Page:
Think Tanks Monitor the Acid Scene

The burgeoning acid scene raised more than a few eyebrows within the intelligence community, and a number of CIA-connected think tanks, including the Rand Corporation, analyzed broad questions relating to the social and political impact of LSD. Based in Santa Monica, California, the Rand Corporation played a crucial role in designing strategies for counter-revolution and pacification that were implemented in Vietnam. (Former CIA director and Secretary of Defense James Schlesinger is a senior strategic analyst at Rand; Henry Rowen, former Rand president, previously served as head of the CIA's National Intelligence Command.) In the mid-1960s the think tank approach was expanded to include domestic issues; along this line Rand personnel examined the short- and long-term effect of LSD on personality change. A Rand report by William McClothlin refers to "changes in dogmatism" and political affiliation: "If some of the subjects are drawn from extreme right or leftwing organizations, it may be possible to obtain additional behavioral measure in terms of the number resigning or becoming inactive."

While Rand Corporation specialists pondered whether LSD might be an antidote to political activism, the Hudson Institute, another think tank with strong ties to the intelligence community, kept tabs on shifting trends within the grassroots psychedelic movement. Founded by Herman Kahn, one of America's leading nuclear strategists, the Hudson Institute specialized in classified research on national security issues. Kahn experimented with LSD on repeated occasions during the 1960s, and he visited Millbrook and other psychedelic strongholds on the East Coast. From time to time the rotund futurist (Kahn weighed over three hundred pounds) would stroll along Saint Mark's Place in New York's East Village, observing the flower children and musing on the implications of the acid subculture. At one point he predicted that by the year 2000 there would be an alternative "dropped-out" country within the United States. But Kahn was not overly sympathetic to the psychedelic movement. "He was primarily interested in social control," stated a Hudson Institute consultant who once lectured there on the subiect of LSD.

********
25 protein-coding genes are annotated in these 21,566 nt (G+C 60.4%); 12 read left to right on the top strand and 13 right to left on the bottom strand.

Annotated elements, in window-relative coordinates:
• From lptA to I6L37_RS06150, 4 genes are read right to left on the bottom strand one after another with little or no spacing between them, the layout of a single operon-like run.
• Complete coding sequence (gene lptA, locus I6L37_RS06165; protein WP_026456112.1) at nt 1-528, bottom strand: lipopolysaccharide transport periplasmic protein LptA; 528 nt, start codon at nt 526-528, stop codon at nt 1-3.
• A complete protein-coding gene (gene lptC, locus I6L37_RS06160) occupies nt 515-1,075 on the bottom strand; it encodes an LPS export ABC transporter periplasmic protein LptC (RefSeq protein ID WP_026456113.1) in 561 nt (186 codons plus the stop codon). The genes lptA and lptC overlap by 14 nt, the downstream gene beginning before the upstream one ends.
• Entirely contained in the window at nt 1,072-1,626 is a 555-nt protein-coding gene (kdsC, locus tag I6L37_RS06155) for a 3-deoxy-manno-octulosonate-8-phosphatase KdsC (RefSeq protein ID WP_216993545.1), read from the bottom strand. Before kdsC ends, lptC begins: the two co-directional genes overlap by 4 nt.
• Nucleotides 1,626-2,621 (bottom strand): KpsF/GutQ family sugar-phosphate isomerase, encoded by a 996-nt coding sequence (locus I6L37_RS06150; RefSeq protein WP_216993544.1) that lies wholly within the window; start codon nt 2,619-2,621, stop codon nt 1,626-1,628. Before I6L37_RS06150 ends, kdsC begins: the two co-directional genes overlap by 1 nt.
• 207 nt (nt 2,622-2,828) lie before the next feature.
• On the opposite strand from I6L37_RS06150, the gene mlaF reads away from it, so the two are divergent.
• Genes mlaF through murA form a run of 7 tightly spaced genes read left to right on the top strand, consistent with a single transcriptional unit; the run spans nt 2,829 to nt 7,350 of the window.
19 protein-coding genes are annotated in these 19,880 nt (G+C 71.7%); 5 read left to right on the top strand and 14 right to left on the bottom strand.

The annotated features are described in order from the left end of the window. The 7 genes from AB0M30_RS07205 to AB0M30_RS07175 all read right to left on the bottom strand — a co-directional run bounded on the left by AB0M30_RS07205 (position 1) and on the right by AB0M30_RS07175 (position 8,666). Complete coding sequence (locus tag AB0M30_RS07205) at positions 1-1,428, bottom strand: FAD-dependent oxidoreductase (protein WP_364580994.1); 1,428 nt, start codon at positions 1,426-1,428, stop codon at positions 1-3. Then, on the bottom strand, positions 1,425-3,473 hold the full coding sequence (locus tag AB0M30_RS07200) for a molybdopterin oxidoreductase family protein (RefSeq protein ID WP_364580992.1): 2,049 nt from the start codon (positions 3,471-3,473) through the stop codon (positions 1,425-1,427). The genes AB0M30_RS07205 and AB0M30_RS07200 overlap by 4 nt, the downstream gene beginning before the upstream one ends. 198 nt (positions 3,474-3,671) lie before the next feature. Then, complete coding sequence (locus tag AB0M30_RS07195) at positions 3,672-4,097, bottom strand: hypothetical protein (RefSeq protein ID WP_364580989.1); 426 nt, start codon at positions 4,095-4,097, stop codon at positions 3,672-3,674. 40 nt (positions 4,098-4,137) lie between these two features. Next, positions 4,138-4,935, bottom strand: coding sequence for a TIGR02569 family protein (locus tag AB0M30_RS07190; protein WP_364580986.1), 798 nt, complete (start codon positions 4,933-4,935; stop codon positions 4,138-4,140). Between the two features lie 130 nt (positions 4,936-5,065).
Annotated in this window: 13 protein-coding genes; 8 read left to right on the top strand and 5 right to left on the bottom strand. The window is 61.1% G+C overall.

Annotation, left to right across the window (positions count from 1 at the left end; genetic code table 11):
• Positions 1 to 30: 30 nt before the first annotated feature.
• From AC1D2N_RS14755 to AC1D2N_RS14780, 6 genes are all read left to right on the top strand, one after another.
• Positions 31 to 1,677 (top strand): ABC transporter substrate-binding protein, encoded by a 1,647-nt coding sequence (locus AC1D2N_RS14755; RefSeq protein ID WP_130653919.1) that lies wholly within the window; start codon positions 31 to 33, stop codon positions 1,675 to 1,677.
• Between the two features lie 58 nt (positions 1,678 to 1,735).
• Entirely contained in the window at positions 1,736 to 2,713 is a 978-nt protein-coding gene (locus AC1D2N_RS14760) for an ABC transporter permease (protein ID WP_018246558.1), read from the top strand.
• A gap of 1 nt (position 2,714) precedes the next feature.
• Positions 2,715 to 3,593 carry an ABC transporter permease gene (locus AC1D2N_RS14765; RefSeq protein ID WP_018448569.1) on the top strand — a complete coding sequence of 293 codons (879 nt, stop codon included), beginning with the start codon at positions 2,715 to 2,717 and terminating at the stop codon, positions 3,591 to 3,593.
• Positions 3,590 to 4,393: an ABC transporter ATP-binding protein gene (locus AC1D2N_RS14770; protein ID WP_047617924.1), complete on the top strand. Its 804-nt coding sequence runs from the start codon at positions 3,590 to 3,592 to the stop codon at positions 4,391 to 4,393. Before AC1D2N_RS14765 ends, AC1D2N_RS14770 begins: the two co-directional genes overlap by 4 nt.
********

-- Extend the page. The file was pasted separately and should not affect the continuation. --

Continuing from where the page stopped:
The psychedelic subculture and its relationship to the New Left and the political upheavals of the 1960s was the subiect of an investigation by Willis Harmon, who currently heads the Futures Department at the Stanford Research Institute (SRI). Located in Palo Alto, California, this prestigious think tank received a number of grants from the US Army to conduct classified research into chemical incapacitants. Harmon made no bones about where he stood with respect to political radicals and the New Left. When Michael Rossman, a veteran of the Berkeley Free Speech Movement, visited SRI headquarters in the early 1970s, Harmon told him, "There's a war going on between your side and mine. And my side is not going to lose."

Harmon was turned on to LSD in the late 1950s by Captain Al Hubbard, the legendary superspy, who took a special interest in his new convert. Harmon considered himself a disciple of the Captain. Hubbard's protege became director of the Educational Policy Research Center at SRI. In October 1968 Harmon invited Hubbard, then living in semiretirement in British Columbia, to join SRI as a part-time "special investigative agent." As Harmon stated in a letter to his acid mentor, "Our investigations of some of the current social movements affecting education indicate that the drug usage prevalent among student members of the New Left is not entirely undesigned. Some of it appears to be present as a deliberate weapon aimed at political change. We are concerned with assessing the significance of this as it impacts on matters of long-range educational policy. In this connection it would be advantageous to have you considered in the capacity of a special investigative agent who might have access to relevant data which is not ordinarily available." Hubbard accepted the offer, and from then on he was officially employed as a security officer for SRI. "His services to us," explained Harmon, "consisted in gathering various sorts of data regarding student unrest, drug abuse, drug use at schools and universities, causes and nature of radical activities, and similar matters, some of a classified nature."

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An excerpt from Acid Dreams: The Complete Social History of LSD: The CIA, the Sixties and Beyond, by Martin A. Lee and Bruce Shlain (Grove Press)
Copyright 1985 by Martin A. Lee and Bruce Shlain
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